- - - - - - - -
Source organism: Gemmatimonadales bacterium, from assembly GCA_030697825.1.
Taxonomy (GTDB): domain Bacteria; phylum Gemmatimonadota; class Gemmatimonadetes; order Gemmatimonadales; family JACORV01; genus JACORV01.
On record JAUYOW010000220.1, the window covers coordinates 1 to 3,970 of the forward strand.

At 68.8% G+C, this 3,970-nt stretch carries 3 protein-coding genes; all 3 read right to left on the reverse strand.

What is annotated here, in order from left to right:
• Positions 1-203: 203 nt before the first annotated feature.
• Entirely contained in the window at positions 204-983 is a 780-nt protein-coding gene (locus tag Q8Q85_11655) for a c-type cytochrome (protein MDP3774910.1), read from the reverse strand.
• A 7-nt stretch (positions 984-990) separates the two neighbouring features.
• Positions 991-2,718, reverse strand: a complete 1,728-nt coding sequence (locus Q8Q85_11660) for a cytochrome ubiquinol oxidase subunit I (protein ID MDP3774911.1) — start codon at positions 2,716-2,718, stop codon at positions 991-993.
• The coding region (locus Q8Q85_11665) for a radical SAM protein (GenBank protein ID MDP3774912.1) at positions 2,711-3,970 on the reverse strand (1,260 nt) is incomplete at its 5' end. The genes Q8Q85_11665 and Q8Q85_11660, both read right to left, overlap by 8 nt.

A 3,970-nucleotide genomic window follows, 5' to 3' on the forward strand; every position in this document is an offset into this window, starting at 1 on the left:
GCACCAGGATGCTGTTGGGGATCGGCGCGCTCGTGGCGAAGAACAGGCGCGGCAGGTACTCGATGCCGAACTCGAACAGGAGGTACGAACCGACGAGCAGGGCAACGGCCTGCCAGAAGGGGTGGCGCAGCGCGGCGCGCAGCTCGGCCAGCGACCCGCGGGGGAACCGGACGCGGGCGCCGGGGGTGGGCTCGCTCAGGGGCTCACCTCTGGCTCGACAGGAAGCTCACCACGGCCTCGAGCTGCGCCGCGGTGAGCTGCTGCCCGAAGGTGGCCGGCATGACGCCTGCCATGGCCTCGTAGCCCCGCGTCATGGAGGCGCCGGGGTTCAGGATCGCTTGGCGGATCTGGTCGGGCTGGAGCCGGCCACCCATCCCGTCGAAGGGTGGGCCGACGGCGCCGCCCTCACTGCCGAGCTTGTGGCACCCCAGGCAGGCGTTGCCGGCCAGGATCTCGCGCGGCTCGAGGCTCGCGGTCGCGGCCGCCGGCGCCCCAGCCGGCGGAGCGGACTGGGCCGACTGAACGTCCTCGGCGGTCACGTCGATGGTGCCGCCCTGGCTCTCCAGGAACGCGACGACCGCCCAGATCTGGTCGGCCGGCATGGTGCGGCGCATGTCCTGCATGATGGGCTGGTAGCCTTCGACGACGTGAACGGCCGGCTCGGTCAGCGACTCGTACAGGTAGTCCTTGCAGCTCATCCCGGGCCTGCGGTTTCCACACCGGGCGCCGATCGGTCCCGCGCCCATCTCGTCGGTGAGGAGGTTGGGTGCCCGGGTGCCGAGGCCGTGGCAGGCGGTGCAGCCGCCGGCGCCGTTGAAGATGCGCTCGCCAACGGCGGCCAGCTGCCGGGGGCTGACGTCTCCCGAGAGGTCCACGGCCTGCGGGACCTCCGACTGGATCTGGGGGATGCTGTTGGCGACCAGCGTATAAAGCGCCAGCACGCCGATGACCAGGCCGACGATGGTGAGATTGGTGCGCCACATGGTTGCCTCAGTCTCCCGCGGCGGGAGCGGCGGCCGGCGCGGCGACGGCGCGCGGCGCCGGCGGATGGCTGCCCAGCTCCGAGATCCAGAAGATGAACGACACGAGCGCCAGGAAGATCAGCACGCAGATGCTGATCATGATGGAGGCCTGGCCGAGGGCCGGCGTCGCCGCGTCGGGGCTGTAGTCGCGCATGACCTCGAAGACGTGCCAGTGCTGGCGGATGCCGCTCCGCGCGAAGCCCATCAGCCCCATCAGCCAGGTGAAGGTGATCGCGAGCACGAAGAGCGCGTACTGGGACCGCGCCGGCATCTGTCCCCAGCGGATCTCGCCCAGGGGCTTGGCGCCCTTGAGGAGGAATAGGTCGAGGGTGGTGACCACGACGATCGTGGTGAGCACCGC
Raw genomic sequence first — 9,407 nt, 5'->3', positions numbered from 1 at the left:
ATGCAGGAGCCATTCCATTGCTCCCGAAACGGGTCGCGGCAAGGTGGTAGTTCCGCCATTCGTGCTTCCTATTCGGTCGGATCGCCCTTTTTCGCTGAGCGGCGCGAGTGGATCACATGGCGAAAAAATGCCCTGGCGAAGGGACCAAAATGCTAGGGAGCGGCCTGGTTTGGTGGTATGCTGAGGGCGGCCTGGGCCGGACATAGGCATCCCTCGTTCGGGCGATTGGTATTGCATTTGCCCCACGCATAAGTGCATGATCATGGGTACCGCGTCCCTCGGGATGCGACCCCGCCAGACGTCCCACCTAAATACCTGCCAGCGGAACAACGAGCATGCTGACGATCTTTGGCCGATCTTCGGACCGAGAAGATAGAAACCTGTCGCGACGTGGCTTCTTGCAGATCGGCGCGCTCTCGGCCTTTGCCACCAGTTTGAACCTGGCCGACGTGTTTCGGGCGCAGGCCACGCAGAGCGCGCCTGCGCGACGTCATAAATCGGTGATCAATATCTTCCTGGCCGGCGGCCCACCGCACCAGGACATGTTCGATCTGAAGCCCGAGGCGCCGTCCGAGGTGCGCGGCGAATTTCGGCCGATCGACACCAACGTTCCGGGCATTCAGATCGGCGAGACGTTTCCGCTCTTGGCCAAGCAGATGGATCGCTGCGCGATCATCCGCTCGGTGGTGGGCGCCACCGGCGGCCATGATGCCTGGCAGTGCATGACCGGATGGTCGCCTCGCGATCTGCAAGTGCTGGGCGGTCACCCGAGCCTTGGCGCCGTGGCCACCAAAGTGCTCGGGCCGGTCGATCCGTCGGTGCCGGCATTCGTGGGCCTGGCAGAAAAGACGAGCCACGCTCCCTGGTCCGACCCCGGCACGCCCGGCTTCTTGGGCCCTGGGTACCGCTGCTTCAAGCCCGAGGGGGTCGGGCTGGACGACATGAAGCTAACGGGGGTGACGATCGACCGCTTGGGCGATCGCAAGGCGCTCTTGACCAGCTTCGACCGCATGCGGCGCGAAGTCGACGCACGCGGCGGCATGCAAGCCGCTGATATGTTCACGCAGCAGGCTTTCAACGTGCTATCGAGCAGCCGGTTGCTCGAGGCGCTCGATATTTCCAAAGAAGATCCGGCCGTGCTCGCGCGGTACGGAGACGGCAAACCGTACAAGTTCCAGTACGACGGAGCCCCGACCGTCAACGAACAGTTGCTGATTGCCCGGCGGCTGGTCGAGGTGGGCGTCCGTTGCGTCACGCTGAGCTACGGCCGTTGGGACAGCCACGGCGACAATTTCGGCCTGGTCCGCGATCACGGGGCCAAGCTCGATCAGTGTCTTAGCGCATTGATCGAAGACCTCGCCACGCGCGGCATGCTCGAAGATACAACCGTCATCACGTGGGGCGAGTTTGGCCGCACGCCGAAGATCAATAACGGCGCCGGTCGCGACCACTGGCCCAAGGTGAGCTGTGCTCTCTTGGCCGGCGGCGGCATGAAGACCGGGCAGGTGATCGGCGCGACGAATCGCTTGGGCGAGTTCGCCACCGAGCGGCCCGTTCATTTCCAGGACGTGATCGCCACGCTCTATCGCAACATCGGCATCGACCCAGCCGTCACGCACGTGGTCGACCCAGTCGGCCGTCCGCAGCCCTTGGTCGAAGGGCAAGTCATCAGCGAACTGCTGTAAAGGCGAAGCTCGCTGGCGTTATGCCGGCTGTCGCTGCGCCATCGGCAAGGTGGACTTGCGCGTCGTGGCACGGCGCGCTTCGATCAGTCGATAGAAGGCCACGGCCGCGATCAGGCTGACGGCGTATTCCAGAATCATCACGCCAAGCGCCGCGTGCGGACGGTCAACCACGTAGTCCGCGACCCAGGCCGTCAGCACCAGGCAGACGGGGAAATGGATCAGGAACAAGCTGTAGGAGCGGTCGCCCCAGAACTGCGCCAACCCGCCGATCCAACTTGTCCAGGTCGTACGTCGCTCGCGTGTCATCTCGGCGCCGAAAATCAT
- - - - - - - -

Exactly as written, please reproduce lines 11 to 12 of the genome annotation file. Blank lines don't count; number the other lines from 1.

A 3,970-nucleotide genomic window follows, 5' to 3' on the forward strand; every position in this document is an offset into this window, starting at 1 on the left:
GCACCAGGATGCTGTTGGGGATCGGCGCGCTCGTGGCGAAGAACAGGCGCGGCAGGTACTCGATGCCGAACTCGAACAGGAGGTACGAACCGACGAGCAGGGCAACGGCCTGCCAGAAGGGGTGGCGCAGCGCGGCGCGCAGCTCGGCCAGCGACCCGCGGGGGAACCGGACGCGGGCGCCGGGGGTGGGCTCGCTCAGGGGCTCACCTCTGGCTCGACAGGAAGCTCACCACGGCCTCGAGCTGCGCCGCGGTGAGCTGCTGCCCGAAGGTGGCCGGCATGACGCCTGCCATGGCCTCGTAGCCCCGCGTCATGGAGGCGCCGGGGTTCAGGATCGCTTGGCGGATCTGGTCGGGCTGGAGCCGGCCACCCATCCCGTCGAAGGGTGGGCCGACGGCGCCGCCCTCACTGCCGAGCTTGTGGCACCCCAGGCAGGCGTTGCCGGCCAGGATCTCGCGCGGCTCGAGGCTCGCGGTCGCGGCCGCCGGCGCCCCAGCCGGCGGAGCGGACTGGGCCGACTGAACGTCCTCGGCGGTCACGTCGATGGTGCCGCCCTGGCTCTCCAGGAACGCGACGACCGCCCAGATCTGGTCGGCCGGCATGGTGCGGCGCATGTCCTGCATGATGGGCTGGTAGCCTTCGACGACGTGAACGGCCGGCTCGGTCAGCGACTCGTACAGGTAGTCCTTGCAGCTCATCCCGGGCCTGCGGTTTCCACACCGGGCGCCGATCGGTCCCGCGCCCATCTCGTCGGTGAGGAGGTTGGGTGCCCGGGTGCCGAGGCCGTGGCAGGCGGTGCAGCCGCCGGCGCCGTTGAAGATGCGCTCGCCAACGGCGGCCAGCTGCCGGGGGCTGACGTCTCCCGAGAGGTCCACGGCCTGCGGGACCTCCGACTGGATCTGGGGGATGCTGTTGGCGACCAGCGTATAAAGCGCCAGCACGCCGATGACCAGGCCGACGATGGTGAGATTGGTGCGCCACATGGTTGCCTCAGTCTCCCGCGGCGGGAGCGGCGGCCGGCGCGGCGACGGCGCGCGGCGCCGGCGGATGGCTGCCCAGCTCCGAGATCCAGAAGATGAACGACACGAGCGCCAGGAAGATCAGCACGCAGATGCTGATCATGATGGAGGCCTGGCCGAGGGCCGGCGTCGCCGCGTCGGGGCTGTAGTCGCGCATGACCTCGAAGACGTGCCAGTGCTGGCGGATGCCGCTCCGCGCGAAGCCCATCAGCCCCATCAGCCAGGTGAAGGTGATCGCGAGCACGAAGAGCGCGTACTGGGACCGCGCCGGCATCTGTCCCCAGCGGATCTCGCCCAGGGGCTTGGCGCCCTTGAGGAGGAATAGGTCGAGGGTGGTGACCACGACGATCGTGGTGAGCACCGC